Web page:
Smalls Lighthouse is lit for the first time
Smalls Lighthouse (the current tower) is lit for the first time.
For over 200 years the Smalls Lighthouse has been acting as a guide and hazard warning to passing ships. John Phillips, a Welshman, first conceived the idea of setting a lighthouse on the Smalls, one of two tiny clusters of rocks lying close together in the Irish Sea, 21 miles off St. David’s Head in Wales, the highest peak of which projects only 3.5 metres above the highest tides. He advertised for designs and chose one submitted by Henry Whiteside, a musical instrument maker from Liverpool. Whiteside had designed an octagonal house or hut of timber, 4.5 metres in diameter, perched on nine legs or pillars, five of wood and three of cast iron, spaced around central timber post. During the Winter 1775-1776, Whiteside erected the whole structure temporarily at Solva, a small Welsh Haven over 25 miles from the Smalls. In the Spring of 1776, and thanks to the preliminary assembly during which the parts were carefully fitted together, work proceeded so well that by September the oil lamps were lit.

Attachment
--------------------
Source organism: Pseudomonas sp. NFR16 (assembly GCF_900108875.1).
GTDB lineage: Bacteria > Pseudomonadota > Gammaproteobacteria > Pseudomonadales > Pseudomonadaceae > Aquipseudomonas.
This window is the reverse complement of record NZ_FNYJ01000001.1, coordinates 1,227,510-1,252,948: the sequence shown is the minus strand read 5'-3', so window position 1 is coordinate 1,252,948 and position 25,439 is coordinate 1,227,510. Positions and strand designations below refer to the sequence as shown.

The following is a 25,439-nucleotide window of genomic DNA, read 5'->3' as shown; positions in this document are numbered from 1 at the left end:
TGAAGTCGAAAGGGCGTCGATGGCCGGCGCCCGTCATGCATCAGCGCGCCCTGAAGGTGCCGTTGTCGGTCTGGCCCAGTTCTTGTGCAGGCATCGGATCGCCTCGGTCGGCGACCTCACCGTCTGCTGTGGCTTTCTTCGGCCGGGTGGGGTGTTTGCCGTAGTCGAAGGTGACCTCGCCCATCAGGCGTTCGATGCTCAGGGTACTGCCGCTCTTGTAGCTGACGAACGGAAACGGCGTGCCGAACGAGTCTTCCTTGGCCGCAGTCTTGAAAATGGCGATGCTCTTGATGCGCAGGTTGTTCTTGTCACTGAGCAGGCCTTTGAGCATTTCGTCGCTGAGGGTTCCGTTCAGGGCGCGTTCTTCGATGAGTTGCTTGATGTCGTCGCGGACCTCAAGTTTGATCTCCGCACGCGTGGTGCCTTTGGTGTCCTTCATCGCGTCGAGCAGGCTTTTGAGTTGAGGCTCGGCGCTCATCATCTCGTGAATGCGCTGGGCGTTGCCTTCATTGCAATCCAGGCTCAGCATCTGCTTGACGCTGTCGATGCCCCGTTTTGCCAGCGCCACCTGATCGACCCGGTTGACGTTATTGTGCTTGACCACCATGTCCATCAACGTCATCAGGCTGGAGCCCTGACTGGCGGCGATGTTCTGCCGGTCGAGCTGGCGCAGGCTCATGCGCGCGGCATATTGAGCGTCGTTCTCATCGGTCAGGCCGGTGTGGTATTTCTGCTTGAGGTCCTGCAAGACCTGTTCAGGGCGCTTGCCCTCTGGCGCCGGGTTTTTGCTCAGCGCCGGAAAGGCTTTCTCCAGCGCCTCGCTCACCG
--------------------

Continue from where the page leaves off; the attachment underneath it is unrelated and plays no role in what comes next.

Authoritative accounts of this lighthouse bear witness to a tragic episode which appears to have occurred before 1801. Apparently one of the two keepers on the station died and the survivor, fearing that he might be suspected of murder if he committed the body to the deep, put it into a box which he made from the interior woodwork of the house and lashed it to the lantern rail. Passing ships noted this strange object but raised no alarm before the usual relief boat arrived to succour the unhappy survivor. After this episode three keepers were appointed to the lighthouse.
The present lighthouse was built under the supervision of Trinity House Chief Engineer, James Douglass. Its design was based on Smeaton’s Eddystone tower taking five years to build being completed in 1861.
In 1978 a helideck was erected above the lantern and the lighthouse was automated in 1987.
THV Patricia’s crew waves farewell to HM The Queen
The ship’s company of THV Patricia cheer ship for H.M. The Queen and other members of the Royal Family in HMY Britannia on their departure for the Western Isles and Aberdeen.